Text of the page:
I can just see Jesus face-palming at this point. “You don’t know what you’re asking.”

You don’t know what you’re asking, because you still think that this path is about glory. You still imagine that the road of discipleship ends at power, honor, and prestige in the eyes of the world. You still don’t understand suffering. You don’t know what it means to give up everything to follow me. You haven’t surrendered your naive ambitions and lust for control.

James and John think they do understand. “We’re ready,” they say. “We can be baptized with your baptism and drink the cup you’re going to drink.”

And then Jesus says what are probably some of the most ironic words in the whole Bible: “You will drink the cup I drink and be baptized with the baptism I am baptized with, but to sit at my right or left is not for me to grant. These places belong to those for whom they have been prepared.”

The disciples came to Jesus asking for the best seats in the house, but Jesus knows what it means to sit at his right and his left. Those aren’t seats. They’re certainly not thrones. They’re crosses. Those who will sit at Jesus’ right and left are those who will be crucified on either side of him. The disciples still can’t imagine it, but the inauguration of the empire of God is Jesus’ execution. His throne is the cross. His crown, of thorns. Jesus reigns from a throne that is completely opposite and diametrically opposed to the throne of Caesar. The king of Israel reigns from the cross.

In our reading this morning, Jesus calls us out of our youthful foolishness, out of our enthusiasm and imagination of what grand deeds we can accomplish, what heights we can ascend. The gospel invites us to join Jesus in the Desert of the Real. We discover victory in surrender, redemption in suffering, glory in submission and service to others – including our enemies.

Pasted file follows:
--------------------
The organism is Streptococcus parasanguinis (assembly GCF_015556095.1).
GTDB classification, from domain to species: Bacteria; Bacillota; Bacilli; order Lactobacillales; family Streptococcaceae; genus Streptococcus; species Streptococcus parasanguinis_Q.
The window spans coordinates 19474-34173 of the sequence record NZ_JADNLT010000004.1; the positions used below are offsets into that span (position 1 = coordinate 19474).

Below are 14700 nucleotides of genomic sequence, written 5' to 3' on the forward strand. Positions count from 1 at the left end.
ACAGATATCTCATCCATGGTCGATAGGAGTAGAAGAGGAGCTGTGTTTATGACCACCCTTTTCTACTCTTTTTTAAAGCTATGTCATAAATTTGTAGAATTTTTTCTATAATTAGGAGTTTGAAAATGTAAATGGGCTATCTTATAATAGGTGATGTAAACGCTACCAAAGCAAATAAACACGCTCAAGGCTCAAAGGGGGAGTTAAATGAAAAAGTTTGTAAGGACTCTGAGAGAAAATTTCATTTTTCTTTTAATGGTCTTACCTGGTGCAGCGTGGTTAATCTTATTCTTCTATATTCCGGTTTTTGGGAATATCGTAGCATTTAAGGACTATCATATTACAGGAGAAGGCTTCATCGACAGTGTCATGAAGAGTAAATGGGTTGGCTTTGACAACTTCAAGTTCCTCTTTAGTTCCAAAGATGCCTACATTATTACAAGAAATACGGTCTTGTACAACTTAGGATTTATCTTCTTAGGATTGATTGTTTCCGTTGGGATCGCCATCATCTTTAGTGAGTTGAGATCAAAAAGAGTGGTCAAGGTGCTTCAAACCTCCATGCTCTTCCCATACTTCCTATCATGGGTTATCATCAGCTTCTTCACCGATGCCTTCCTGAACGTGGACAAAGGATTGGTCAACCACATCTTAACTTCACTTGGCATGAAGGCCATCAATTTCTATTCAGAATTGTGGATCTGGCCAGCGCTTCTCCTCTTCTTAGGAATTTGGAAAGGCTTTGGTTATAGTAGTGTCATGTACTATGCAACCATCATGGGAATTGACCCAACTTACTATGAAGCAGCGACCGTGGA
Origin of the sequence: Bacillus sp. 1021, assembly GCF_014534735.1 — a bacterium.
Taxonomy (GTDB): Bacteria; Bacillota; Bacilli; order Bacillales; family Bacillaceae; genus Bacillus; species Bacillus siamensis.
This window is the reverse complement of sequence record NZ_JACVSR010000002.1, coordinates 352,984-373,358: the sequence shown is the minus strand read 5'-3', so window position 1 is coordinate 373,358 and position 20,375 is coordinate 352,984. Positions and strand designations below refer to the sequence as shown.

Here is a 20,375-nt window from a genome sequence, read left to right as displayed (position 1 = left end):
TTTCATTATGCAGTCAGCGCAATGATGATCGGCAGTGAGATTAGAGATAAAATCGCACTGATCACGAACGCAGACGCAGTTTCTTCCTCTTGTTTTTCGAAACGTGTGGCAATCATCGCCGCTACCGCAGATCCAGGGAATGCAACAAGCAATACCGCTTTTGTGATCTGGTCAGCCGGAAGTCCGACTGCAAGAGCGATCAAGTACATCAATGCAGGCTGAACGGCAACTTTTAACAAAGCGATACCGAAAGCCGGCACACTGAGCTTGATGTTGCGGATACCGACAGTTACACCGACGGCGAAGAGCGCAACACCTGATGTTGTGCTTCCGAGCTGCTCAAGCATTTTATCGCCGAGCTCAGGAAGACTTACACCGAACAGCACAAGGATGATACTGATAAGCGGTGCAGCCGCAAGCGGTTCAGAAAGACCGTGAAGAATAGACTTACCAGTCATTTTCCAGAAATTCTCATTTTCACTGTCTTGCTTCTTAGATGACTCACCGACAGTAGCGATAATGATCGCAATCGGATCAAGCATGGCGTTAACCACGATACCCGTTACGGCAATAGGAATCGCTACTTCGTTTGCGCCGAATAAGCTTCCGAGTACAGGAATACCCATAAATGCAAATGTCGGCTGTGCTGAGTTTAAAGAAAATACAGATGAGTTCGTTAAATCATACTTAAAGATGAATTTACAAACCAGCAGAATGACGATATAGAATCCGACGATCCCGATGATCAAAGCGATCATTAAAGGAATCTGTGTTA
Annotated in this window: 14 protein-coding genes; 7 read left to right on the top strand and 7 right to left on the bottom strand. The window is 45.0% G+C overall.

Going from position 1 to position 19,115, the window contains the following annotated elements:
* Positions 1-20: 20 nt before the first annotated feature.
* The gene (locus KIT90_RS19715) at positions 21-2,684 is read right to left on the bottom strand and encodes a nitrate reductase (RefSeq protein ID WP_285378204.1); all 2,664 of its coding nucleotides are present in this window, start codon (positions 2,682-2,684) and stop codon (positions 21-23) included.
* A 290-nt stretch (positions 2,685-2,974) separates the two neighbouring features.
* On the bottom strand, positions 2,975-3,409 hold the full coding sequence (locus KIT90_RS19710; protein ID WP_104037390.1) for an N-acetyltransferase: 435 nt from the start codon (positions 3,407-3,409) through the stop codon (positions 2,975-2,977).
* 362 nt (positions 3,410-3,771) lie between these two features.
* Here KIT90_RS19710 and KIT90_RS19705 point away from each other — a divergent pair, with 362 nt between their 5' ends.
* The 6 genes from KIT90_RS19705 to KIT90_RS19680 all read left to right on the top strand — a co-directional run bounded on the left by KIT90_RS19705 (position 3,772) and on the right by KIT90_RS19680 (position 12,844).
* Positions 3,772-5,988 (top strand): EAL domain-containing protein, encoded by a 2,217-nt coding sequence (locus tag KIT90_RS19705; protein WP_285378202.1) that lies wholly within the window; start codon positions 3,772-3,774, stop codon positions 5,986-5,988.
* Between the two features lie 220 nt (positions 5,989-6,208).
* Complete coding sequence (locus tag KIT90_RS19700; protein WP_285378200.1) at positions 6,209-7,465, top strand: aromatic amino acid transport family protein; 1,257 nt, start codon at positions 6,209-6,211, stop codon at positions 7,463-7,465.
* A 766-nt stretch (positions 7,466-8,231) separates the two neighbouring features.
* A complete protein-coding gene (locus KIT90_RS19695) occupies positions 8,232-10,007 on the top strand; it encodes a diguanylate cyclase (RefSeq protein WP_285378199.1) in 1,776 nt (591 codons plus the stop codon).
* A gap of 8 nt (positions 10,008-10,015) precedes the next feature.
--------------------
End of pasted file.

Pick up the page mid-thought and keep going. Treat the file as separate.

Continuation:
This is not the path any of us signed up for. Just like the disciples, we haven’t been ready to hear it. But Jesus is telling us now, clearly. It’s time to wake up. It’s time to embrace the savior that Isaiah talks about, whose life was made an offering for sin – whose sacrifice wipes away our transgressions.

This same Jesus, this crucified king is inviting us to join him. To become like him. To allow our lives to become a sacrifice that, together with Jesus, redeem the world and usher in the empire of God.

This is good news. The simplistic, selfish minds of our youth may reject it, but the way of Jesus is one of hope, liberation, and joy. The gospel of the cross requires us to experience two seemingly contradictory realities at the same time:

First: The way of God is marked by suffering and loss.

Second: The way of God is one of triumph and peace.

These are both true. And we can’t have one without the other. No cross, no crown. No loss, no victory. No suffering, no peace. The prophet Isaiah describes this double reality so beautifully:

Yet it was the will of the Lord to crush him with pain.
When you make his life an offering for sin,
he shall see his offspring, and shall prolong his days;
through him the will of the Lord shall prosper.
Out of his anguish he shall see light;
he shall find satisfaction through his knowledge.
The righteous one, my servant, shall make many righteous,
and he shall bear their iniquities.
Therefore I will allot him a portion with the great,
and he shall divide the spoil with the strong;
because he poured out himself to death,
and was numbered with the transgressors;
yet he bore the sin of many,
and made intercession for the transgressors.

As followers of Jesus, we are called to surrender our will to power – our insatiable desire to be the best, the brightest, the strongest, the most honored. Becoming like Jesus, we are invited to bear the sins of many, to make intercession for the transgressors, to become priests of the new covenant – cleansing the world through the life blood of Jesus.

As we enter into a time of waiting worship, let’s ask God to uncover all the ways that we use our religion as a mask for our own unexamined ambitions. Holy Spirit, come be in our midst. Show us our hidden darkness and bring us into the light. Make us people who are like your son Jesus – able to drink his cup and be baptized with his baptism. Make us people who bless the world through our obedience, sacrifice, and love.